As an Arthur Andersen alum, I can tell you that there were some things wrong with that company, but there were some things right, too. One of the things AA&Co did right was to recruit aggressively from colleges and universities in what some call flyover country. They picked the best and the brightest from all over the country. And it worked well for them until the partners became so greedy that they started cutting corners to get and keep clients.
I submit that I’ve been doing my part. I promote the work of others whenever I can—I’ve promoted the work of columnists, cartoonists, bloggers, radio talk show hosts, and book authors. But there hasn’t been much reciprocation. People are very glad when I help them, but then when I ask for help, there’s often a sudden silence. When staff is chosen for a project I helped promote, my name never comes up. I had never asked for a quid pro quo until recently. A group asked for my help in raising money, and this time I said I’d do it, but that I wanted to be considered for a job if the deal worked out. The deal did work out, but once again I was passed over. It really is getting beyond frustrating.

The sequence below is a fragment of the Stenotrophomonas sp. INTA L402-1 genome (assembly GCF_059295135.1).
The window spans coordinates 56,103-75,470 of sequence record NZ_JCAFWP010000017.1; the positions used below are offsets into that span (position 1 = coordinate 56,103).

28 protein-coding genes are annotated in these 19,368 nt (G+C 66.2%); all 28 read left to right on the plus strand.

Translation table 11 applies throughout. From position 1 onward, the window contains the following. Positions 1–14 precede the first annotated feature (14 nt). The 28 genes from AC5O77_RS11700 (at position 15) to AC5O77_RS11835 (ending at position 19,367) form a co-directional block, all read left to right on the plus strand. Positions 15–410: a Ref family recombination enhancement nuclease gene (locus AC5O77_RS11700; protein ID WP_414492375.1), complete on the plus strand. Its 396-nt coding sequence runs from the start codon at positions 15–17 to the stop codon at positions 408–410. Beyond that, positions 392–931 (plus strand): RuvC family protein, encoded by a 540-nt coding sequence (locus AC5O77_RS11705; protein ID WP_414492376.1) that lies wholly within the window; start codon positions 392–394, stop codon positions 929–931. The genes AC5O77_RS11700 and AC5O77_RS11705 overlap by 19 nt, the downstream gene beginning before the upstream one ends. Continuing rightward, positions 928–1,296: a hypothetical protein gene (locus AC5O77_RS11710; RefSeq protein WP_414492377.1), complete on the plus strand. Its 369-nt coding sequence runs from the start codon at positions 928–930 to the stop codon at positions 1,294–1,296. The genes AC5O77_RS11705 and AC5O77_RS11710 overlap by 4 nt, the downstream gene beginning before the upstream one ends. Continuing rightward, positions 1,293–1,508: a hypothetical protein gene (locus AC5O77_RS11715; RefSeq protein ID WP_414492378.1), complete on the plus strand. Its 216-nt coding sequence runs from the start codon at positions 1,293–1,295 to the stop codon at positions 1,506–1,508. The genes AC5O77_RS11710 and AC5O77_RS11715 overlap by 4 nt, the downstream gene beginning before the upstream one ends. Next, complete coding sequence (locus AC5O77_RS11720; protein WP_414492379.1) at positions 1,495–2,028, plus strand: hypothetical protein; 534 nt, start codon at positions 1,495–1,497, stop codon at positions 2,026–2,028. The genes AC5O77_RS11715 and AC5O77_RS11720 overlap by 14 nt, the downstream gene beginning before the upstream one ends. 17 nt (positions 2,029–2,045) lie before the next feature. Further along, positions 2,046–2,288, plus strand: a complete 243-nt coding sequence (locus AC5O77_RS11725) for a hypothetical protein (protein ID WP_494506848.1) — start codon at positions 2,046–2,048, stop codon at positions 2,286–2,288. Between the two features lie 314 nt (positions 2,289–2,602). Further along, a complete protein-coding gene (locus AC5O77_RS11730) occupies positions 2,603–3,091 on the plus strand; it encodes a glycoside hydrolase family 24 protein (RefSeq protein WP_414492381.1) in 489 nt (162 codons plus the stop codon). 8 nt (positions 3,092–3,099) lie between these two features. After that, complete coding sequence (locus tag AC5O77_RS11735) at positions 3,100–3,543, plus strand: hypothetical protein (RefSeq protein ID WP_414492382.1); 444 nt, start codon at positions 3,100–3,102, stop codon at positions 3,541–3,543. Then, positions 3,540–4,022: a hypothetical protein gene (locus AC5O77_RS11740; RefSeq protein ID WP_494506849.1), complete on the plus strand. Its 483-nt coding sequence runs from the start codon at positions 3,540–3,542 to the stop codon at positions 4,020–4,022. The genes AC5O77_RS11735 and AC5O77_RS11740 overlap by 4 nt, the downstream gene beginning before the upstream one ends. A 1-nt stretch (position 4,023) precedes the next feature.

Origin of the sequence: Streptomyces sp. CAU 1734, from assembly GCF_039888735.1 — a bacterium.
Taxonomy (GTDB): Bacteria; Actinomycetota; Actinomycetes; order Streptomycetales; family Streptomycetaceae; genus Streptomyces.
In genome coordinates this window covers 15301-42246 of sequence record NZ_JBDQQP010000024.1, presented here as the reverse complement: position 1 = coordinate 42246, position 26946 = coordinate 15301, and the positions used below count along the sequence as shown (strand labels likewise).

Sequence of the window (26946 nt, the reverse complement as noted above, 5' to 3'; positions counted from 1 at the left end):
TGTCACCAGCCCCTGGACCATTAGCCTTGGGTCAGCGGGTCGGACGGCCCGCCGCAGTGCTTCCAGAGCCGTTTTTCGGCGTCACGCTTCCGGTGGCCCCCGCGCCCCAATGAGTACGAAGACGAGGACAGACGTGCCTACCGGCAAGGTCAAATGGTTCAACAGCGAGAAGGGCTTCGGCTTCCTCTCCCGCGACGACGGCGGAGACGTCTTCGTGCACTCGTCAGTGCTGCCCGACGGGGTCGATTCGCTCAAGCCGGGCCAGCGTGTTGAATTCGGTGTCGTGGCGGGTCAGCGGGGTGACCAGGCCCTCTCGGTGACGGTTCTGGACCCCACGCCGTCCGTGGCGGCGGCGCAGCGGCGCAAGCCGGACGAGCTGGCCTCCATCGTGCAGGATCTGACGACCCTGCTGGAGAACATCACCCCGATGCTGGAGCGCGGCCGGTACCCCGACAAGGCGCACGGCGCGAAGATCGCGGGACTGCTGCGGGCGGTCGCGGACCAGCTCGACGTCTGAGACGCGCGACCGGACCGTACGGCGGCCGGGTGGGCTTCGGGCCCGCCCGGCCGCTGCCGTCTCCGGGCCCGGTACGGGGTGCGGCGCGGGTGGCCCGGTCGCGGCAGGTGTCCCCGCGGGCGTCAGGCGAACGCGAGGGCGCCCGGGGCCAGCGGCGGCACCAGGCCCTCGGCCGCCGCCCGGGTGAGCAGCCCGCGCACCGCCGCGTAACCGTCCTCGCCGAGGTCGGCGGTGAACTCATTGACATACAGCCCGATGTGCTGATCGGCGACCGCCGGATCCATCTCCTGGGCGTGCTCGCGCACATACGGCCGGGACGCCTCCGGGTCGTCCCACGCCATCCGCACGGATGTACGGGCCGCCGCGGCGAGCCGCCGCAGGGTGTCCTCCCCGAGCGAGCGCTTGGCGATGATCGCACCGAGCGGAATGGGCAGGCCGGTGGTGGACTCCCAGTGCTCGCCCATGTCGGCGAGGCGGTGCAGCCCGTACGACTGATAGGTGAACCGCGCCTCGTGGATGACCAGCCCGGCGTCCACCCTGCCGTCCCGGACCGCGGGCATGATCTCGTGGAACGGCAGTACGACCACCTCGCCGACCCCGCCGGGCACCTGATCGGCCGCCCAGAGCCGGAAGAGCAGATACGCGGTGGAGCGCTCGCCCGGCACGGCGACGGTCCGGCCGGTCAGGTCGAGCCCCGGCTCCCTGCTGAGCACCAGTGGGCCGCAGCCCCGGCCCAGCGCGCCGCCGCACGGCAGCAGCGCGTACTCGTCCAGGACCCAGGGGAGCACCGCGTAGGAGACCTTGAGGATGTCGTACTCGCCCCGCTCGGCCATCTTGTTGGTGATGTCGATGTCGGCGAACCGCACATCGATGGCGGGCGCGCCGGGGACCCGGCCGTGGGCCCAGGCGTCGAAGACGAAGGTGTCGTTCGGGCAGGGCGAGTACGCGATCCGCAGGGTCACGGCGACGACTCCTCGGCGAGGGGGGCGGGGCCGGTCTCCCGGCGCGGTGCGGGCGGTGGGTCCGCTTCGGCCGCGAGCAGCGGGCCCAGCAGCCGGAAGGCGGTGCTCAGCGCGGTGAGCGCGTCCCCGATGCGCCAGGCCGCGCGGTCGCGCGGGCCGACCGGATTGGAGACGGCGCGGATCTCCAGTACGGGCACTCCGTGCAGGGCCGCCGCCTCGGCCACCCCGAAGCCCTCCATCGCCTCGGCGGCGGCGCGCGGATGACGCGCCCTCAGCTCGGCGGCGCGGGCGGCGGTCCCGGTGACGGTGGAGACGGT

So you can see that part of this appeal is personal. But if you don’t want to help me, then help someone else. At this point, the fate of the planet may hang in the balance.
But the extra added benefit, if someone will adopt me, is that I might be motivated to stop writing these annoying, nagging essays.
A BUZZFLASH GUEST CONTRIBUTION